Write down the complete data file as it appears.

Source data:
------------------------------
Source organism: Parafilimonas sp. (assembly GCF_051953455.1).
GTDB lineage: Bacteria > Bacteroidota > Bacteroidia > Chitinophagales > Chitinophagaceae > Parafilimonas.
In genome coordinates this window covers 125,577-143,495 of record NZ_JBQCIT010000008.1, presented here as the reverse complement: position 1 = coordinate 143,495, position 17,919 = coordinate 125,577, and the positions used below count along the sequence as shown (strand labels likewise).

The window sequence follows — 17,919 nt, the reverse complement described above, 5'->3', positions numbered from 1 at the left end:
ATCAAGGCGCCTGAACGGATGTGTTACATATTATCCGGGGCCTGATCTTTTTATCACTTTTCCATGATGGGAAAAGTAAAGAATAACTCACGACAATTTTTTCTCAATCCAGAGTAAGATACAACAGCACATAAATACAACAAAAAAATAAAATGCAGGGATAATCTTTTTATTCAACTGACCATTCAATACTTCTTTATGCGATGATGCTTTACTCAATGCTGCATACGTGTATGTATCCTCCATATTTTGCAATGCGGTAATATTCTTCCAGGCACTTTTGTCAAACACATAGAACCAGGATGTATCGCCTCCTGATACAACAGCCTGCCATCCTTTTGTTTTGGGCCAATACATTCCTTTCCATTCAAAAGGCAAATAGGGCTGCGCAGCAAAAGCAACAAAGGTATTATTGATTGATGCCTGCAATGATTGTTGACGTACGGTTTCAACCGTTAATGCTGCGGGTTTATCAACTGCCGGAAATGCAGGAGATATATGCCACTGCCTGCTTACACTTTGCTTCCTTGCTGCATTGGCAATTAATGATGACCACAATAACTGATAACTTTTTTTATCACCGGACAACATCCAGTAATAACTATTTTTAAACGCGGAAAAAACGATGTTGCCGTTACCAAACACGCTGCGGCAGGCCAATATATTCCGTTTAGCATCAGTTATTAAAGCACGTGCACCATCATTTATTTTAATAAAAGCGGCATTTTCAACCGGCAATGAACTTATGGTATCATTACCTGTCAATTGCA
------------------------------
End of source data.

Source organism: Parafilimonas sp. (assembly GCF_051953455.1).
GTDB lineage: Bacteria > Bacteroidota > Bacteroidia > Chitinophagales > Chitinophagaceae > Parafilimonas.
In genome coordinates this window covers 125,577-143,495 of record NZ_JBQCIT010000008.1, presented here as the reverse complement: position 1 = coordinate 143,495, position 17,919 = coordinate 125,577, and the positions used below count along the sequence as shown (strand labels likewise).

The window sequence follows — 17,919 nt, the reverse complement described above, 5'->3', positions numbered from 1 at the left end:
ATCAAGGCGCCTGAACGGATGTGTTACATATTATCCGGGGCCTGATCTTTTTATCACTTTTCCATGATGGGAAAAGTAAAGAATAACTCACGACAATTTTTTCTCAATCCAGAGTAAGATACAACAGCACATAAATACAACAAAAAAATAAAATGCAGGGATAATCTTTTTATTCAACTGACCATTCAATACTTCTTTATGCGATGATGCTTTACTCAATGCTGCATACGTGTATGTATCCTCCATATTTTGCAATGCGGTAATATTCTTCCAGGCACTTTTGTCAAACACATAGAACCAGGATGTATCGCCTCCTGATACAACAGCCTGCCATCCTTTTGTTTTGGGCCAATACATTCCTTTCCATTCAAAAGGCAAATAGGGCTGCGCAGCAAAAGCAACAAAGGTATTATTGATTGATGCCTGCAATGATTGTTGACGTACGGTTTCAACCGTTAATGCTGCGGGTTTATCAACTGCCGGAAATGCAGGAGATATATGCCACTGCCTGCTTACACTTTGCTTCCTTGCTGCATTGGCAATTAATGATGACCACAATAACTGATAACTTTTTTTATCACCGGACAACATCCAGTAATAACTATTTTTAAACGCGGAAAAAACGATGTTGCCGTTACCAAACACGCTGCGGCAGGCCAATATATTCCGTTTAGCATCAGTTATTAAAGCACGTGCACCATCATTTATTTTAATAAAAGCGGCATTTTCAACCGGCAATGAACTTATGGTATCATTACCTGTCAATTGCA